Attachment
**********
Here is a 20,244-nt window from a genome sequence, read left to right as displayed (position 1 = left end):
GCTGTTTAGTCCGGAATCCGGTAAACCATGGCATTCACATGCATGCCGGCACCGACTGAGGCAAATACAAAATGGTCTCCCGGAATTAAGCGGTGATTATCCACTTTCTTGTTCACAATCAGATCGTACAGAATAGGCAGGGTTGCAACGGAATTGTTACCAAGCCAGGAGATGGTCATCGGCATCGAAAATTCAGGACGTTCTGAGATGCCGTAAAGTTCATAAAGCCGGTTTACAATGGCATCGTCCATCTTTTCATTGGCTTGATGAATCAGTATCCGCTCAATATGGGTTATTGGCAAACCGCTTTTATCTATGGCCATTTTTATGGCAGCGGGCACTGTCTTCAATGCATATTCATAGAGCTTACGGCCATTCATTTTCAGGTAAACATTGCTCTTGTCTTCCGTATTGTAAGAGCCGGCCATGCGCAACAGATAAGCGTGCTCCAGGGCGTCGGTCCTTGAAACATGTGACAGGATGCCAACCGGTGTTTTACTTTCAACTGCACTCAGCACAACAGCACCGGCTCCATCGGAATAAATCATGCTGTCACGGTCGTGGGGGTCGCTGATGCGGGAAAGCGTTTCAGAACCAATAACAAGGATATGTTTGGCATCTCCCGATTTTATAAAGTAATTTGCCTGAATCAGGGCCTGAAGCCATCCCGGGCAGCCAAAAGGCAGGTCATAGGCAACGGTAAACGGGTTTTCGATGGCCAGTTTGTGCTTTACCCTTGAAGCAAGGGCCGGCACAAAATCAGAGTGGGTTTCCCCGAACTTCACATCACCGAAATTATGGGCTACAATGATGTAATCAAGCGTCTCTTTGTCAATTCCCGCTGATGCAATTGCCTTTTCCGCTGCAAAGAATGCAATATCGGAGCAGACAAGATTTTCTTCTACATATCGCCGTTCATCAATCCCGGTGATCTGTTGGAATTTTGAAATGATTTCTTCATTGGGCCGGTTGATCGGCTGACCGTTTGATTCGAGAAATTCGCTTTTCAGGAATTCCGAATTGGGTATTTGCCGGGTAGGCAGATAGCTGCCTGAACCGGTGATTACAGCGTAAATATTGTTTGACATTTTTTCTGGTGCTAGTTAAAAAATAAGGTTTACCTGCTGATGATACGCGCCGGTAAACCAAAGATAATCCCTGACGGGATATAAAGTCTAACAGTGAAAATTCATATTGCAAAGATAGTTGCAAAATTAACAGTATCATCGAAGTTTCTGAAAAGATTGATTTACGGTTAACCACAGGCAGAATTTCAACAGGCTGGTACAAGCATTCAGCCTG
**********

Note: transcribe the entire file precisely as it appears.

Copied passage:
Here is a 20,244-nt window from a genome sequence, read left to right as displayed (position 1 = left end):
GCTGTTTAGTCCGGAATCCGGTAAACCATGGCATTCACATGCATGCCGGCACCGACTGAGGCAAATACAAAATGGTCTCCCGGAATTAAGCGGTGATTATCCACTTTCTTGTTCACAATCAGATCGTACAGAATAGGCAGGGTTGCAACGGAATTGTTACCAAGCCAGGAGATGGTCATCGGCATCGAAAATTCAGGACGTTCTGAGATGCCGTAAAGTTCATAAAGCCGGTTTACAATGGCATCGTCCATCTTTTCATTGGCTTGATGAATCAGTATCCGCTCAATATGGGTTATTGGCAAACCGCTTTTATCTATGGCCATTTTTATGGCAGCGGGCACTGTCTTCAATGCATATTCATAGAGCTTACGGCCATTCATTTTCAGGTAAACATTGCTCTTGTCTTCCGTATTGTAAGAGCCGGCCATGCGCAACAGATAAGCGTGCTCCAGGGCGTCGGTCCTTGAAACATGTGACAGGATGCCAACCGGTGTTTTACTTTCAACTGCACTCAGCACAACAGCACCGGCTCCATCGGAATAAATCATGCTGTCACGGTCGTGGGGGTCGCTGATGCGGGAAAGCGTTTCAGAACCAATAACAAGGATATGTTTGGCATCTCCCGATTTTATAAAGTAATTTGCCTGAATCAGGGCCTGAAGCCATCCCGGGCAGCCAAAAGGCAGGTCATAGGCAACGGTAAACGGGTTTTCGATGGCCAGTTTGTGCTTTACCCTTGAAGCAAGGGCCGGCACAAAATCAGAGTGGGTTTCCCCGAACTTCACATCACCGAAATTATGGGCTACAATGATGTAATCAAGCGTCTCTTTGTCAATTCCCGCTGATGCAATTGCCTTTTCCGCTGCAAAGAATGCAATATCGGAGCAGACAAGATTTTCTTCTACATATCGCCGTTCATCAATCCCGGTGATCTGTTGGAATTTTGAAATGATTTCTTCATTGGGCCGGTTGATCGGCTGACCGTTTGATTCGAGAAATTCGCTTTTCAGGAATTCCGAATTGGGTATTTGCCGGGTAGGCAGATAGCTGCCTGAACCGGTGATTACAGCGTAAATATTGTTTGACATTTTTTCTGGTGCTAGTTAAAAAATAAGGTTTACCTGCTGATGATACGCGCCGGTAAACCAAAGATAATCCCTGACGGGATATAAAGTCTAACAGTGAAAATTCATATTGCAAAGATAGTTGCAAAATTAACAGTATCATCGAAGTTTCTGAAAAGATTGATTTACGGTTAACCACAGGCAGAATTTCAACAGGCTGGTACAAGCATTCAGCCTG